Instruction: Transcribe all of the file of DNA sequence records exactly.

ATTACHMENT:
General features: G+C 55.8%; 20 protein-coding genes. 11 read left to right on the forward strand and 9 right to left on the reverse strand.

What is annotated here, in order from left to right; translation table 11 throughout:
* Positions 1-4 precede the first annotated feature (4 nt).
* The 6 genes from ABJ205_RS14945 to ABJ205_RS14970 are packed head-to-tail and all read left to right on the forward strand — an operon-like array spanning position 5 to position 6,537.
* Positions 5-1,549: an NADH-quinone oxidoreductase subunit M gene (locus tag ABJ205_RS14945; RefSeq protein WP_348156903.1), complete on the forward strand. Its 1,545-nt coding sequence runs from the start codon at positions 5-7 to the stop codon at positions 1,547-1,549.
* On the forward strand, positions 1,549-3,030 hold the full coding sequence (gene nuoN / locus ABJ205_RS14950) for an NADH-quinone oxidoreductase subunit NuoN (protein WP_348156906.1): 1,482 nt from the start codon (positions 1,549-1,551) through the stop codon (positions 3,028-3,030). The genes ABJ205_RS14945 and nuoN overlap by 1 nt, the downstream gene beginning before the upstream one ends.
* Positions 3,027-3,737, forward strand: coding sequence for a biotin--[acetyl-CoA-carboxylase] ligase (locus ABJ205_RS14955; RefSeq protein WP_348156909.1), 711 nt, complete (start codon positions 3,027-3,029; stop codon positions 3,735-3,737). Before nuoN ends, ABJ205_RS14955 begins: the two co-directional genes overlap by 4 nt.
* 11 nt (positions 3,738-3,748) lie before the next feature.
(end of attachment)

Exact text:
General features: G+C 55.8%; 20 protein-coding genes. 11 read left to right on the forward strand and 9 right to left on the reverse strand.

What is annotated here, in order from left to right; translation table 11 throughout:
* Positions 1-4 precede the first annotated feature (4 nt).
* The 6 genes from ABJ205_RS14945 to ABJ205_RS14970 are packed head-to-tail and all read left to right on the forward strand — an operon-like array spanning position 5 to position 6,537.
* Positions 5-1,549: an NADH-quinone oxidoreductase subunit M gene (locus tag ABJ205_RS14945; RefSeq protein WP_348156903.1), complete on the forward strand. Its 1,545-nt coding sequence runs from the start codon at positions 5-7 to the stop codon at positions 1,547-1,549.
* On the forward strand, positions 1,549-3,030 hold the full coding sequence (gene nuoN / locus ABJ205_RS14950) for an NADH-quinone oxidoreductase subunit NuoN (protein WP_348156906.1): 1,482 nt from the start codon (positions 1,549-1,551) through the stop codon (positions 3,028-3,030). The genes ABJ205_RS14945 and nuoN overlap by 1 nt, the downstream gene beginning before the upstream one ends.
* Positions 3,027-3,737, forward strand: coding sequence for a biotin--[acetyl-CoA-carboxylase] ligase (locus ABJ205_RS14955; RefSeq protein WP_348156909.1), 711 nt, complete (start codon positions 3,027-3,029; stop codon positions 3,735-3,737). Before nuoN ends, ABJ205_RS14955 begins: the two co-directional genes overlap by 4 nt.
* 11 nt (positions 3,738-3,748) lie before the next feature.